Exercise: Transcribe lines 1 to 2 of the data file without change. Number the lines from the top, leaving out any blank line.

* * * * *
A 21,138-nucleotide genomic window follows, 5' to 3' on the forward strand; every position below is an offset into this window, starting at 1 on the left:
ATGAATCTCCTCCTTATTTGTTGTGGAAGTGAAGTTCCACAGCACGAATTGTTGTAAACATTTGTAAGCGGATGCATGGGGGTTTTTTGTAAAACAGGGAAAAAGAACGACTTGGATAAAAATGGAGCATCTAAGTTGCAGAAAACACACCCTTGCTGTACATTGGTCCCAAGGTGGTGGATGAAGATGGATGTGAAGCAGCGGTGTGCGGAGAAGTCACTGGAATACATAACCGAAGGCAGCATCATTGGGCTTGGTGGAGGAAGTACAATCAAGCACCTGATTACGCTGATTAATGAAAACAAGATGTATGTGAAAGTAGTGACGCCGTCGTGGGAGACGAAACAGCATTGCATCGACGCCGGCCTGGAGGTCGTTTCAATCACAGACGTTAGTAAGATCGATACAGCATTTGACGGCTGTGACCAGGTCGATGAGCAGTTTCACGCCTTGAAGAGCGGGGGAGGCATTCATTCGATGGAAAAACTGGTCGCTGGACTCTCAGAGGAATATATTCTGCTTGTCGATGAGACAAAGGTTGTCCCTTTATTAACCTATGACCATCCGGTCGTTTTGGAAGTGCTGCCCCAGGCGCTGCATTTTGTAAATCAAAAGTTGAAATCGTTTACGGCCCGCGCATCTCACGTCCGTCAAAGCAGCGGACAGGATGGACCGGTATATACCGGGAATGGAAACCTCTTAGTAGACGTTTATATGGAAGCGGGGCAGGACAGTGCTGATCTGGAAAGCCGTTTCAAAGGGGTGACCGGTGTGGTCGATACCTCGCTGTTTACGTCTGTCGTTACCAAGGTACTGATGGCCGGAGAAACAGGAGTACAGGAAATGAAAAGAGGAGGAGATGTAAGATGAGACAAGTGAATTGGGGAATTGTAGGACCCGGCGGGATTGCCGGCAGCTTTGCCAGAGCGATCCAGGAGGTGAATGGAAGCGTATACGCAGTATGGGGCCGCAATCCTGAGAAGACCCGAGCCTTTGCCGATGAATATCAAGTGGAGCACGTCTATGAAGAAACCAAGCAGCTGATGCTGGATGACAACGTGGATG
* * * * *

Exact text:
A 21,138-nucleotide genomic window follows, 5' to 3' on the forward strand; every position below is an offset into this window, starting at 1 on the left:
ATGAATCTCCTCCTTATTTGTTGTGGAAGTGAAGTTCCACAGCACGAATTGTTGTAAACATTTGTAAGCGGATGCATGGGGGTTTTTTGTAAAACAGGGAAAAAGAACGACTTGGATAAAAATGGAGCATCTAAGTTGCAGAAAACACACCCTTGCTGTACATTGGTCCCAAGGTGGTGGATGAAGATGGATGTGAAGCAGCGGTGTGCGGAGAAGTCACTGGAATACATAACCGAAGGCAGCATCATTGGGCTTGGTGGAGGAAGTACAATCAAGCACCTGATTACGCTGATTAATGAAAACAAGATGTATGTGAAAGTAGTGACGCCGTCGTGGGAGACGAAACAGCATTGCATCGACGCCGGCCTGGAGGTCGTTTCAATCACAGACGTTAGTAAGATCGATACAGCATTTGACGGCTGTGACCAGGTCGATGAGCAGTTTCACGCCTTGAAGAGCGGGGGAGGCATTCATTCGATGGAAAAACTGGTCGCTGGACTCTCAGAGGAATATATTCTGCTTGTCGATGAGACAAAGGTTGTCCCTTTATTAACCTATGACCATCCGGTCGTTTTGGAAGTGCTGCCCCAGGCGCTGCATTTTGTAAATCAAAAGTTGAAATCGTTTACGGCCCGCGCATCTCACGTCCGTCAAAGCAGCGGACAGGATGGACCGGTATATACCGGGAATGGAAACCTCTTAGTAGACGTTTATATGGAAGCGGGGCAGGACAGTGCTGATCTGGAAAGCCGTTTCAAAGGGGTGACCGGTGTGGTCGATACCTCGCTGTTTACGTCTGTCGTTACCAAGGTACTGATGGCCGGAGAAACAGGAGTACAGGAAATGAAAAGAGGAGGAGATGTAAGATGAGACAAGTGAATTGGGGAATTGTAGGACCCGGCGGGATTGCCGGCAGCTTTGCCAGAGCGATCCAGGAGGTGAATGGAAGCGTATACGCAGTATGGGGCCGCAATCCTGAGAAGACCCGAGCCTTTGCCGATGAATATCAAGTGGAGCACGTCTATGAAGAAACCAAGCAGCTGATGCTGGATGACAACGTGGATG